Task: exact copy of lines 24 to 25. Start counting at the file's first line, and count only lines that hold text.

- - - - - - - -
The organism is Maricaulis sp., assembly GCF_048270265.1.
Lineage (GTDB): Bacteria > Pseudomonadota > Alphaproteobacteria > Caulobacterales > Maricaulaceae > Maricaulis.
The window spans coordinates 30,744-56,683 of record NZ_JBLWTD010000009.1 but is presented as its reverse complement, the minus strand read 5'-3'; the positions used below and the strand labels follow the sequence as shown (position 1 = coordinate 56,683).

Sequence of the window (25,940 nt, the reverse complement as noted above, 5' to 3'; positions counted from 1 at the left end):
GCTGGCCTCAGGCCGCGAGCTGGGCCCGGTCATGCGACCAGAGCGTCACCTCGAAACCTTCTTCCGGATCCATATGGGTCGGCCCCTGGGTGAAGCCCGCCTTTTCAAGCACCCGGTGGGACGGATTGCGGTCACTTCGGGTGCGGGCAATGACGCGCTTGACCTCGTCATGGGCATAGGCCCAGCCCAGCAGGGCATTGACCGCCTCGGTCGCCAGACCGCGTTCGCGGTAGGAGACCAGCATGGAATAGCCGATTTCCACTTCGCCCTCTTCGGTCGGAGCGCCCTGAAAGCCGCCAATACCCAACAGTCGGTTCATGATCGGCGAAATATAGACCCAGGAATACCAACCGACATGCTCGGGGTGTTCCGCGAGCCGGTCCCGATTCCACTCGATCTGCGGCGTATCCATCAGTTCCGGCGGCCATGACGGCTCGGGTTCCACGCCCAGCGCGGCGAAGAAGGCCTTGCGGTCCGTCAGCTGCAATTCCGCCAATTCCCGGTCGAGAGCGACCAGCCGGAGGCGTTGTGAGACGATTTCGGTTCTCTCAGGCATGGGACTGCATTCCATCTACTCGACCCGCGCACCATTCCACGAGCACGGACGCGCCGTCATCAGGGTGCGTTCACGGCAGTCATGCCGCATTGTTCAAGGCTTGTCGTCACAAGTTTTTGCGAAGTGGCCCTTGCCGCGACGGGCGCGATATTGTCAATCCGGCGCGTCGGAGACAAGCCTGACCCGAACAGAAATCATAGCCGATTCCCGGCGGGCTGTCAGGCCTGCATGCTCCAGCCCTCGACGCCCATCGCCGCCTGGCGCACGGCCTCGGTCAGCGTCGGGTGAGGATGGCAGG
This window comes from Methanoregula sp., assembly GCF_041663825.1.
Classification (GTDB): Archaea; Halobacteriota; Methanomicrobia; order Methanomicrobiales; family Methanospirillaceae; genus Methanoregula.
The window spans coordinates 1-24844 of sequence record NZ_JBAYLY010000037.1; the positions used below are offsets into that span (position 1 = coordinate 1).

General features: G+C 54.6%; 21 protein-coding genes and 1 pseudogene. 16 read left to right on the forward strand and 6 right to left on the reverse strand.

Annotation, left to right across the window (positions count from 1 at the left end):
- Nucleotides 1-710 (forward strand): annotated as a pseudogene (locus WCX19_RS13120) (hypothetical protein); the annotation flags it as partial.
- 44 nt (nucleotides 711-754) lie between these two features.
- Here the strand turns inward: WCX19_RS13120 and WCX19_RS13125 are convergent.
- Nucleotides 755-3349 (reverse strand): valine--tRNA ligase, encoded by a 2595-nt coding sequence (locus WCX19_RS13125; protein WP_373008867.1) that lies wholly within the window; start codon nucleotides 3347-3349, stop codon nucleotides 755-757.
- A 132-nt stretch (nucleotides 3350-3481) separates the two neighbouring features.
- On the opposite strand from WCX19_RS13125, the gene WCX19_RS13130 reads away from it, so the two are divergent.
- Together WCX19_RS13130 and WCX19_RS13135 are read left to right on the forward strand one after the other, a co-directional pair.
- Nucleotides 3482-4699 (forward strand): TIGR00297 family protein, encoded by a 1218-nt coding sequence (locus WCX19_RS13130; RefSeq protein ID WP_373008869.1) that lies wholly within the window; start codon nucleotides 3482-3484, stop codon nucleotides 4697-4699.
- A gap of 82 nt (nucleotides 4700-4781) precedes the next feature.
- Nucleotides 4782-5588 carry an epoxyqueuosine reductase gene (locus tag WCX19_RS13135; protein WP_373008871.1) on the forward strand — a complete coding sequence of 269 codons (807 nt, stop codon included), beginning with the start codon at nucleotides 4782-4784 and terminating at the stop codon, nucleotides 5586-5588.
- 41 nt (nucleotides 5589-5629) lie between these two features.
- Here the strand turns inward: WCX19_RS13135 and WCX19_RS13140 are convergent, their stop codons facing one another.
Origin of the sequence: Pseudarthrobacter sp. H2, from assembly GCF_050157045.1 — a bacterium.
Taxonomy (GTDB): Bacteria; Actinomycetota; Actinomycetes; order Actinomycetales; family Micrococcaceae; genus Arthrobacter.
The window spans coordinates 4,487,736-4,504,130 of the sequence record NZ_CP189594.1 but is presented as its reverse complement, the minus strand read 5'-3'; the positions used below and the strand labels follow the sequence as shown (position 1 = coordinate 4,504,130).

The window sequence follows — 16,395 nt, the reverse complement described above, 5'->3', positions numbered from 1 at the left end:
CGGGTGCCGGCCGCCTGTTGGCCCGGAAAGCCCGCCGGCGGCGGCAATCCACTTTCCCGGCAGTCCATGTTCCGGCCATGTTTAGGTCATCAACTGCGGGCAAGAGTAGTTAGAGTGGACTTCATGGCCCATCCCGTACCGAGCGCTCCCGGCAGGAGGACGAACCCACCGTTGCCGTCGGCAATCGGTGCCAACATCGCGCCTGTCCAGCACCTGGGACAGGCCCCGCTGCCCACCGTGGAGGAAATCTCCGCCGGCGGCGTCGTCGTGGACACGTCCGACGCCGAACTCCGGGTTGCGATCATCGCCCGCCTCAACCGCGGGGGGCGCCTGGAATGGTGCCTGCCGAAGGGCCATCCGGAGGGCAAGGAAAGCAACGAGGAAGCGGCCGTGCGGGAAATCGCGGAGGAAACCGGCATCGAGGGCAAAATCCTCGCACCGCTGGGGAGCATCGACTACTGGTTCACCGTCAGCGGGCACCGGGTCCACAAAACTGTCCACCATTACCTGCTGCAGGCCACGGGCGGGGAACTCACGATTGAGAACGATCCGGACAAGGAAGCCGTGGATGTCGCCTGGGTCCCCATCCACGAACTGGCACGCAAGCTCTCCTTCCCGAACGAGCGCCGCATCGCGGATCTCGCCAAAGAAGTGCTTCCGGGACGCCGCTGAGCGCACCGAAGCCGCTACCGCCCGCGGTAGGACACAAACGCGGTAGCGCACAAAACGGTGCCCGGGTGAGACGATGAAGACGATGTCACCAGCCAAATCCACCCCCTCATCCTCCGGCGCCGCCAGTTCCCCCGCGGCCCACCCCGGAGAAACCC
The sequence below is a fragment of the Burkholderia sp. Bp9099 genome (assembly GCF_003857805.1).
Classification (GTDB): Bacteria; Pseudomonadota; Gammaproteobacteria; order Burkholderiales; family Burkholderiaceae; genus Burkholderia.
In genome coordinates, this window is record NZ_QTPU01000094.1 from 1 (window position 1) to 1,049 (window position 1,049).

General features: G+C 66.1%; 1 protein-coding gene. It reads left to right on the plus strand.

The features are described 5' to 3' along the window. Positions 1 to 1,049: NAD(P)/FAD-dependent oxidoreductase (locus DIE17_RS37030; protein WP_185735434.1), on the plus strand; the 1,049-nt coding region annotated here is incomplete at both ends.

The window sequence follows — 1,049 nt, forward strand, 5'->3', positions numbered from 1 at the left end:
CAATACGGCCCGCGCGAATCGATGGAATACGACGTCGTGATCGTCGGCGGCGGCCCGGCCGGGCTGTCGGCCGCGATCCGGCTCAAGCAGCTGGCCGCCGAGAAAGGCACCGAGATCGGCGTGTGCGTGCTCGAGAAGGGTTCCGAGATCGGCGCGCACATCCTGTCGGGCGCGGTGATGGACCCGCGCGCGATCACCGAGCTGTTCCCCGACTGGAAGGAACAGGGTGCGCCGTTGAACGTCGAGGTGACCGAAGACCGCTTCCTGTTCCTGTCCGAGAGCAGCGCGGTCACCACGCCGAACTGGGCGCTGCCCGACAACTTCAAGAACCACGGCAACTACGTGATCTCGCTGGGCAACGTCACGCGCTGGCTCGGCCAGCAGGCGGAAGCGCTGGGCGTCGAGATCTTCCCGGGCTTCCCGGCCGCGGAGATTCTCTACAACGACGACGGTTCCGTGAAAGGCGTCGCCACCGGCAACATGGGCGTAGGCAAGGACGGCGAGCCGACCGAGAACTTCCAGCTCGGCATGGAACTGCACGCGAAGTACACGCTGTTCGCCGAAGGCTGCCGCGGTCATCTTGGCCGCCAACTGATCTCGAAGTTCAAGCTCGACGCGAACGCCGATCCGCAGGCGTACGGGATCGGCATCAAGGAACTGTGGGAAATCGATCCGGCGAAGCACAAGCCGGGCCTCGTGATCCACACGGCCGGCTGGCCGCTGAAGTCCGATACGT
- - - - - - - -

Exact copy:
Taxonomy (GTDB): Bacteria; Actinomycetota; Actinomycetes; order Actinomycetales; family Micrococcaceae; genus Arthrobacter.
The window spans coordinates 4,487,736-4,504,130 of the sequence record NZ_CP189594.1 but is presented as its reverse complement, the minus strand read 5'-3'; the positions used below and the strand labels follow the sequence as shown (position 1 = coordinate 4,504,130).